The licensing norms and regulations depend upon the category of services being provided by the Fintech Startup in India.1. In case the startup provides payment services, it must be registered with the Reserve Bank of India (“RBI”).2. For retail service providers, licensing is necessary for executing lending and depositing services for Micro, Small, and Medium Enterprises (“MSME”).3. In the case of financial management and investment services, the fintech company must be registered as a Non-Banking Financial Company (“NBFC”) prescribed by the RBI.
There is no dearth of the legal requirements and compliances required for operating a fintech startup in India, which gets further complicated as most fintech companies offer a variety of services to their customers. Some necessary compliances are as follows:
All interactions pertaining to payment aggregators and payment gateways must be made via a bank – between the payment gateway and the RBI. This is necessary for safeguarding digital transactions. Payment gateways generally maintain certain requirements for protecting and securing digital transactions such as the Payment Card Industry Data Protection Standard (PCI DSS). All payment aggregators and payment gateways are intermediaries that facilitate payments online in accordance with the Circular on Guidelines on Regulation of Payment Aggregators and Payment Gateways, 2020 (“Payment Intermediary Guidelines”).
If the startup provides e-wallet or mobile wallet services, it must comply with Know Your Customer (“KYC”) requirements. The RBI has outlined KYC specifications in its “Master Direction- Know Your Customer (KYC) Direction 2016” and "Guidelines for Prepaid Payment Instruments."
Insurance aggregators which provide information about various insurance products are regulated by the Insurance Regulatory and Development Authority (“IRDA”) and must comply with the IRDAI Insurance Web Aggregators Regulations, 2017.
Lending platforms that have acquired the P2P NBFC license must post the platform’s default rates on their website and provide lenders and borrowers with adequate information to enable clear decision making. Such platforms are governed by the Master Directions – NBFC - Peer to Peer Lending Platform (Reserve Bank) Directions, 2017.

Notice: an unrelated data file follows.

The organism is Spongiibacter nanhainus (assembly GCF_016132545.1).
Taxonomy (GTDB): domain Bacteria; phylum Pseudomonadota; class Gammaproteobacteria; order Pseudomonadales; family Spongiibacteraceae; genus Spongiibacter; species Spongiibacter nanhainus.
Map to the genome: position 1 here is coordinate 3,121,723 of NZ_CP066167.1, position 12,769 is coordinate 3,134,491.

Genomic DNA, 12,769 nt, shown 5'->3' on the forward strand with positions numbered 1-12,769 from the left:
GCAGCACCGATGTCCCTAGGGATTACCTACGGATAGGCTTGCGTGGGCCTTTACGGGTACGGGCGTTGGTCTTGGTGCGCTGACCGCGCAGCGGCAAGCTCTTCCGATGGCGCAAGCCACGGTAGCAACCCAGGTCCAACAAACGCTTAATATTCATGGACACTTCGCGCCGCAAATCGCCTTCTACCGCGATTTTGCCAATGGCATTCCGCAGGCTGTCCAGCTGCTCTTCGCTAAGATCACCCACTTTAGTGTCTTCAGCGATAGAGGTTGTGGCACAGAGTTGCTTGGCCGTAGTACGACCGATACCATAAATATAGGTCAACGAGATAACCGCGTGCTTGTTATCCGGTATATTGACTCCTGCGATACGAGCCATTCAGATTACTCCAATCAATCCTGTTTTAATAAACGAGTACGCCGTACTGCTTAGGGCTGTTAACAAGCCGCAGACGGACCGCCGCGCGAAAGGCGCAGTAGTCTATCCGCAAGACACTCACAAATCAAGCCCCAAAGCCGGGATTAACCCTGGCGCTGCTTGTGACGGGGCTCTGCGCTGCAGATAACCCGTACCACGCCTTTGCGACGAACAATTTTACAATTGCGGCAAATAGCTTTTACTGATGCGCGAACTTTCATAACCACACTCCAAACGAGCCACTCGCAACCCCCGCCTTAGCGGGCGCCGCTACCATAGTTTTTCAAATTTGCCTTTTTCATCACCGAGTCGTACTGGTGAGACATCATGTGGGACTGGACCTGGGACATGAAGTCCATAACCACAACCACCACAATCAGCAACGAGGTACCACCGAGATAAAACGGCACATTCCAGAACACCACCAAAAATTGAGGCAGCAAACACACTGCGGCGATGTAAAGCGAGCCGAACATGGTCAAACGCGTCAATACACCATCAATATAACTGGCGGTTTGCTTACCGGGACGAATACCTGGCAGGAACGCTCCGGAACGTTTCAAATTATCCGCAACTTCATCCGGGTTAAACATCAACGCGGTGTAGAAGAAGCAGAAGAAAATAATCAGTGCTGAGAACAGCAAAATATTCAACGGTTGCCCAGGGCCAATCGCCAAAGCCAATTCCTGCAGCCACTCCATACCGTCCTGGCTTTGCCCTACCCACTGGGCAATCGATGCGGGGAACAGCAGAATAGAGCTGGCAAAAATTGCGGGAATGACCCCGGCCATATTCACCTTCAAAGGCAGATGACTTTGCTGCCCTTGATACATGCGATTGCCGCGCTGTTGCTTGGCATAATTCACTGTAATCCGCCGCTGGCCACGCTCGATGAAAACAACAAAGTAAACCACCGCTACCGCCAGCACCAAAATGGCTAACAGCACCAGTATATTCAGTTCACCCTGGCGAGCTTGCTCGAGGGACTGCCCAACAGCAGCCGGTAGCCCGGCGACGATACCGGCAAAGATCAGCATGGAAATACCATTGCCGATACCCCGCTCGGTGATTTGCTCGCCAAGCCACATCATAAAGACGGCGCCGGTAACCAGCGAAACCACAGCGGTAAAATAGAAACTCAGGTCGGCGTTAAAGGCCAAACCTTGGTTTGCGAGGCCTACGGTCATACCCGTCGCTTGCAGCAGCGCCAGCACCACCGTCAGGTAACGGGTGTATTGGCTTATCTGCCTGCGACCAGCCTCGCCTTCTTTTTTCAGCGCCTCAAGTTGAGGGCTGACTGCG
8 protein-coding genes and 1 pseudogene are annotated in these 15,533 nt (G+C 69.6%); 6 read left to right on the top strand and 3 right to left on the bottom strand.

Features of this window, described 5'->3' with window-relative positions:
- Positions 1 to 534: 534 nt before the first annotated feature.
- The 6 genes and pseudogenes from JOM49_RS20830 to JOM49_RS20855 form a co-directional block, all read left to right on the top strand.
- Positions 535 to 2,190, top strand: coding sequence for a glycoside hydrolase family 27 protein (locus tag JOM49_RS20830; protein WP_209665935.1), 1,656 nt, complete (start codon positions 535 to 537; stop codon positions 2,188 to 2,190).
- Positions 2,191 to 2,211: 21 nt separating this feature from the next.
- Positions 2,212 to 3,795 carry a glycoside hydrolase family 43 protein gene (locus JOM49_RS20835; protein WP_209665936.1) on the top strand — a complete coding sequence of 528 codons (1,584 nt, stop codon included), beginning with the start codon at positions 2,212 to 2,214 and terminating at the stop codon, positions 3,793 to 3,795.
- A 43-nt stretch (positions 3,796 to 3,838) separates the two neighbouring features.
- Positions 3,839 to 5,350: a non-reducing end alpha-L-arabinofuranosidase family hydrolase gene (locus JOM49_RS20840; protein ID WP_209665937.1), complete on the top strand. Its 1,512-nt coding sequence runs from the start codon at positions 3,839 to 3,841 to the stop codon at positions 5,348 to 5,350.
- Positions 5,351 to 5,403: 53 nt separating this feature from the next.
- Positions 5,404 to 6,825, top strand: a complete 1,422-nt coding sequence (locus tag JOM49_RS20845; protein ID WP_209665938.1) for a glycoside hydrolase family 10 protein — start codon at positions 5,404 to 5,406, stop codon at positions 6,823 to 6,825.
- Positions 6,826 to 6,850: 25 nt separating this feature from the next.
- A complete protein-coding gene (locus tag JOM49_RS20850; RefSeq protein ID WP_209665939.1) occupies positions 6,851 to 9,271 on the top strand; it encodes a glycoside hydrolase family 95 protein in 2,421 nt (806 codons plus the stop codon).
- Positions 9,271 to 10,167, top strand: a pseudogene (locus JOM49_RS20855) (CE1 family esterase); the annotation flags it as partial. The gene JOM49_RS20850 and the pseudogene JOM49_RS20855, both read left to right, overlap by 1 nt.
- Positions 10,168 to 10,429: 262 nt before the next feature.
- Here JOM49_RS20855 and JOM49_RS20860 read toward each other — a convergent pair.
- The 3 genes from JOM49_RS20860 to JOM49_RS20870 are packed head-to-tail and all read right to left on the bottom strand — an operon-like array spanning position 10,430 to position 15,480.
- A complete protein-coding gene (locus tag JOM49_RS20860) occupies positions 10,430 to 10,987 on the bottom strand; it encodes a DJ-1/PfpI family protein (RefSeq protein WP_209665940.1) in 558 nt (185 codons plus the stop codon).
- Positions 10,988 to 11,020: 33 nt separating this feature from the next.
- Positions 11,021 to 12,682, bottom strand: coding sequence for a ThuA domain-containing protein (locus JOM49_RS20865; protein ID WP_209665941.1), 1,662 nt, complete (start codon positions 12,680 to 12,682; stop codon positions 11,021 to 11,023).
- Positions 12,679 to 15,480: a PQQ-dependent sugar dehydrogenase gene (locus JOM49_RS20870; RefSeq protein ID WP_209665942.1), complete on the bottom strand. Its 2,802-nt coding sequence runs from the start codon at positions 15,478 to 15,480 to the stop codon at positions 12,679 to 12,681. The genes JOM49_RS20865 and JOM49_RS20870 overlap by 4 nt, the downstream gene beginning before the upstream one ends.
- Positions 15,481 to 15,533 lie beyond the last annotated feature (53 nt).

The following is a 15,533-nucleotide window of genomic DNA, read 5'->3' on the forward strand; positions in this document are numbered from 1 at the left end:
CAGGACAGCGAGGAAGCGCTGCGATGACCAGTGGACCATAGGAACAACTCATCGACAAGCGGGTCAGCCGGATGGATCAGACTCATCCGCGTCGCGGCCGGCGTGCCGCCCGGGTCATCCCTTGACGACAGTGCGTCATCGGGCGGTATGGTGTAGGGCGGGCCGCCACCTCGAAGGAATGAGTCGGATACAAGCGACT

Since all financial companies, by their very nature, collect personal and/or sensitive information of individuals, they must comply with the Information Technology Act, 2000 (“IT Act”) and its relevant rules and regulations such as the IT (Reasonable Security Practices and Procedures and Sensitive Personal Data or Information) Rules, 2011 (“SPDI Rules”). This is done to protect the data, manage and report security breaches and to avoid legal complications. Corporate entities are mandated to acquire permission from the information provider before revealing any confidential data, subject to certain exceptions.
Fintech startups focus on utilizing new and emerging technologies such as artificial intelligence, machine learning, blockchain, etc., for providing financial services, which makes them faster and much more efficient. They also play a role in enhancing financial inclusion and targeting new demographics.However, the process of launching a new fintech startup is complicated, to say the least, and it is of grave importance that new players understand the legalities and regulations of India’s fintech policies before venturing into this field. This will help avoid legal complications in the future and allows the new players to take advantage of any government benefits or incentives that have been laid out for fintech organizations.